Studio Visit appears in Sunday editions of The News-Gazette. Here, a visit with potter Hugh Bridgeford
Q: So you store your moonshine jugs and flasks outside on your deck?
A: As long as you don't let the moisture get inside of them it's OK because the moisture will freeze them and then they pop. As long as the corks are tight they're OK. Leaving them outside ages the corks. I want them to have a little more sense of time.
Q: When did you start making pottery?
A: I moved back to Champaign in 2000 and pretty shortly after that I joined the C-U Potters' Club. I was in it about three years, and that really wetted my whistle. I will tell you this is a hobby that got totally out of hand. Now it's all I do.
Q: What's your background?
A: I have an undergraduate degree from Evergreen College in print making, and then I went up to the University of Illinois-Chicago to get into computer graphics. I did that professionally for 10 years in the Bay Area, and then I taught for four years in the Bay Area at what's now called Berkeley City College. Then I came back here.
A: I couldn't survive the tech bubble in California. I couldn't find an affordable place to live on a teacher's salary.
Q: When did you start focusing on moonshine jugs and flasks?
A: A year and a half ago. I really wanted to make sales, so I took a look at my sales on Etsy and what separated me out. I was selling more of these moonshine jugs and flasks than anything else, like tea kettles, bowls, vases. The other things I do right now are French butter keepers and cookie jars.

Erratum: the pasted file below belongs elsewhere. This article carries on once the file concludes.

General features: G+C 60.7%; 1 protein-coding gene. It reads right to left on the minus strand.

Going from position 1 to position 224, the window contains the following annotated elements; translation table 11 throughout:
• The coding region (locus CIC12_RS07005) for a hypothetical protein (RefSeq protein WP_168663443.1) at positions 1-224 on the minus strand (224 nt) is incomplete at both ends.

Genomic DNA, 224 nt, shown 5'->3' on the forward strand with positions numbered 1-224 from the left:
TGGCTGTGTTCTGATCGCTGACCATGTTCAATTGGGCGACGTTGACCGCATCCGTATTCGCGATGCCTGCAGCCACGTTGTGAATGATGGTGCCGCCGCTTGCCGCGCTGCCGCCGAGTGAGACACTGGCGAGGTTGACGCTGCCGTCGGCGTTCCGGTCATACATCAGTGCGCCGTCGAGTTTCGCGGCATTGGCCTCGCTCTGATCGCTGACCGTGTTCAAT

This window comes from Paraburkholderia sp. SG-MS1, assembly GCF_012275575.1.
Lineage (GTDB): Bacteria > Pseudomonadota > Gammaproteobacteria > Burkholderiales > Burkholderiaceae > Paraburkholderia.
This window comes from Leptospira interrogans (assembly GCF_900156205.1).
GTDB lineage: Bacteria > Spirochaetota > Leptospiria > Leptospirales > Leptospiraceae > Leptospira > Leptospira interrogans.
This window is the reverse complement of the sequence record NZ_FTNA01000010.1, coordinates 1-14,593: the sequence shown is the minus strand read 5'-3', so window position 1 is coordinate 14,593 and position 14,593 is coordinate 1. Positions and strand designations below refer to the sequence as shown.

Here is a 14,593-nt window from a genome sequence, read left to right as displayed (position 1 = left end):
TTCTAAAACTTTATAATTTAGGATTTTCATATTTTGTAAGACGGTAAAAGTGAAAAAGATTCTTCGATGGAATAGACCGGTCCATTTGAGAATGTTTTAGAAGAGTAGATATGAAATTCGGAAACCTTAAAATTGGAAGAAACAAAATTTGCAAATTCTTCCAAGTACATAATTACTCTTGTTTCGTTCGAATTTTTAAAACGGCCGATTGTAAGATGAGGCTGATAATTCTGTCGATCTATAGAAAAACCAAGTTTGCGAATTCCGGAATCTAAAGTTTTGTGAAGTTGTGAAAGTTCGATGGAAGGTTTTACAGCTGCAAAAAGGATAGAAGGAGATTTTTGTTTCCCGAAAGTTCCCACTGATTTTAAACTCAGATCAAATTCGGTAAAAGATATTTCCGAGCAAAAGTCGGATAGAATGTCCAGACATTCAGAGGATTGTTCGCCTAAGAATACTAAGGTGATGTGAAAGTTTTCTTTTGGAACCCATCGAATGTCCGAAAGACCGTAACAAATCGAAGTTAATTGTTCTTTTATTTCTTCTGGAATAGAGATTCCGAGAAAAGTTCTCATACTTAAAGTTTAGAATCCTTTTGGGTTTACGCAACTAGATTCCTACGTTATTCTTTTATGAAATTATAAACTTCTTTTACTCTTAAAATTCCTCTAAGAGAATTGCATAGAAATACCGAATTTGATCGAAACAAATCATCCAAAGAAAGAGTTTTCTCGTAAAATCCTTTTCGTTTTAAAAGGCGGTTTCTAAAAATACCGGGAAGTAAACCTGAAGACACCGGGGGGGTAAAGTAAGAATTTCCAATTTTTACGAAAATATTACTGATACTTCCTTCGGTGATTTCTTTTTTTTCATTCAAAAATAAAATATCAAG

So this is the thing. (He points to a flask decorated with a skull.) It's instantly recognizable as a moonshine jug but it's kind of playful at the same time. People respond to them.
Then I started wanting to tell stories with the jugs and flasks. I was thinking about what they represent. To us it's the outlaw secret, and no taxes. So I started thinking about paying tribute to people who exist in this world, like Willie Nelson. The kind of outlaw character, like this punk rocker from the Pogues or the writer, (Ernest) Hemingway.
Q: How did these later jugs and flasks go over with the public?
A: They don't sell at the same rate as the other ones but they're more fun for me.
Q: I see you have one on Junior Johnson. Wasn't he a race car driver?
A: Yes. He's interesting because his family made moonshine in North Carolina, and he learned to drive because he was driving the liquor to market. The story behind this one is he eventually ends up being pardoned by Reagan so he got his life back, after being a felon. He is more than a race car driver. He also owns a race car team and a legal moonshine company he calls Moonshine.
Q: What do you call your pottery business?
A: MudBugs Pottery.
Q: How much do you sell your jugs and flasks for?
A: From $26 to $32. I'm going to start doing a new tier of jugs and flasks that have more time and effort in them, and those will be more expensive. I'm also asked to do short runs of custom flasks. I did one for Sleepy Creek Vineyards (near Fairmount).
Q: Do you sell your moonshine jugs and flasks at any distilleries?
A: I've had two inquiries about that, one yesterday from a place in Great Britain called Kent. They said they want a run of jugs with their logo on them for a particular bar. And a brewing company in Boston that is doing mead, which is a beer made from honey, called.
I have jugs and flasks in some shops as well: Vintage Karma in Tuscola, Sugar Creek Boutique in Homer, 6Pence in Carbondale and a place called Homespun: Modern Handmade on the east side of Indy.
Q: How do you feel about Prohibition?
A: I have very little opinion about alcohol. To me all I care about are the moonshine jugs and flasks. They represent getting drunk and crazy, being outside the normal realm.
I don't drink — every once in a while you catch me drinking, but I just don't have a taste for it.